All Saints Day and the story of the Chrysanthemums
The tradition of using chrysanthemums is relatively recent, dating from 1919 when the then President, Raymond Poincaré, declared that all war memorials should be decorated with floral tributes. As one of the rare flowers that still bloom in November, it became the flower of choice for cemeteries, with hundreds of thousands of widows laying blooms at their fallen husbands’ memorials. Today, the chrysanthemum is known as the widow’s flower and is forever associated with Toussaint and death. With such connotations, chrysanthemums are not usually given on other occasions and are recommended to be avoided as a gift – many times, an innocent foreigner has unwittingly caused offence (or at least surprise) by offering a hostess these colourful flowers!
The Chrysanthemum is the most sold flower in the world, and each year around 25 million pots are placed on French graves on the 1st of November, jollying up cemeteries all over the country. Particularly when arranged together in great bunches, they look lovely and bright.A religious celebration to honour all saints has become the day when we pay our respects to those who have passed away with Chrysanthemum flowers. It is the time to gather as a family to flower the tombs of the dead. What is the meaning of this tradition? All Saints Day originally served to honour the saints and martyrs but has now become a day to commemorate the passing of all loved ones. For many, this includes a visit to the cemetery. And the most popular and symbolic flower for this event is and has been for many years, the Chrysanthemum.
It is especially the Spaniards, Italians and French that buy flowers for their loved ones to mark the occasion. Spaniards and Italians like to buy mixed bouquets, while the French prefer a flower piece, and the Poles buy mono-floral bouquets. The Chrysanthemums has traditionally been the primary flower associated with All Saints Day. Thus, it might not come as a surprise that in France and Italy, more than 50% of the mono-floral bouquets bought for the occasion are Chrysanthemums, while in Poland, the number is as high as 63%. It is especially the white and yellow colours that are popular for this occasion, although, in Spain, red Chrysanthemums are too. Besides cut flowers, in Poland people also like to buy plants for All Saints Day, of which, again, 80% is Chrysanthemum. This flower, which comes as a single flower, Santini and spray, is surrounded by symbolism – from lasting friendship to life and rebirth, support for family and loved ones and much more. Moreover, Chrysanthemums comes in various bright colours, which gives regular buyers and florists endless possibilities. Isn’t this perfect for a day dedicated to the ones passed away?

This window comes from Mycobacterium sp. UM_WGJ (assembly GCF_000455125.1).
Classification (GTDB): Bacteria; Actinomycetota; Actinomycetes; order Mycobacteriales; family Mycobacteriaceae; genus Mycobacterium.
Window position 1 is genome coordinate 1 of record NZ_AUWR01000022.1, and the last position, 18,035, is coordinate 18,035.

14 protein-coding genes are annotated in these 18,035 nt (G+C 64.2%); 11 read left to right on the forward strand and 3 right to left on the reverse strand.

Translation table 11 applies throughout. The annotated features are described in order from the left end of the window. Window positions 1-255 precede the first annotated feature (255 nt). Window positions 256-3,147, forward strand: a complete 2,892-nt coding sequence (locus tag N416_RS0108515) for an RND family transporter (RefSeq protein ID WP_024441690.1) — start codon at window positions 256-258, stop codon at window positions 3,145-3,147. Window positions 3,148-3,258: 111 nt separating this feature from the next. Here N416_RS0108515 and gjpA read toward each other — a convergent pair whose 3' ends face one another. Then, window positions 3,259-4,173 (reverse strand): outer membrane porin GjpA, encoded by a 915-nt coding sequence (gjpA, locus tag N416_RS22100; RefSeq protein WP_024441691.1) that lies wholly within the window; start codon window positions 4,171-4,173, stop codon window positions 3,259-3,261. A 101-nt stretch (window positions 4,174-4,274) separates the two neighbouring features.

Chrysanthemums and All Souls’ Day
Halloween is barely noticeable in France. The same cannot be said of All Saints’ Day, also known as La Toussaint, the Day of the Dead, and the Jour des Morts (November 2.). La Toussaint is considered a national holiday in certain countries where families bring fresh flowers, often Chrysanthemums, to the tombs of their departed loved ones, and cheerful Mum blossoms and Chrysanthemums fill the streets of Paris. Some may be surprised to hear that the Americans have a completely different association with the flower. In California, you might be able to see pink, red and gold Chrysanthemums bloom in Los Angeles gardens, but these homeowners just enjoy the flowers for their pretty looks. Moreover, in Asia - where the flower originates from - it is associated with joy, elegance and eternity. It is interesting to consider how one culture view the Chrysanthemums as a flower of death, while others regard it is as a symbol of elegance or simply as a colourful addition to the backyards.
You'd be glad to know that the chrysanthemum isn’t associated with death all over the world. In fact, in direct contrast in Asia where it originates from, it is the flower of joy, elegance and eternity.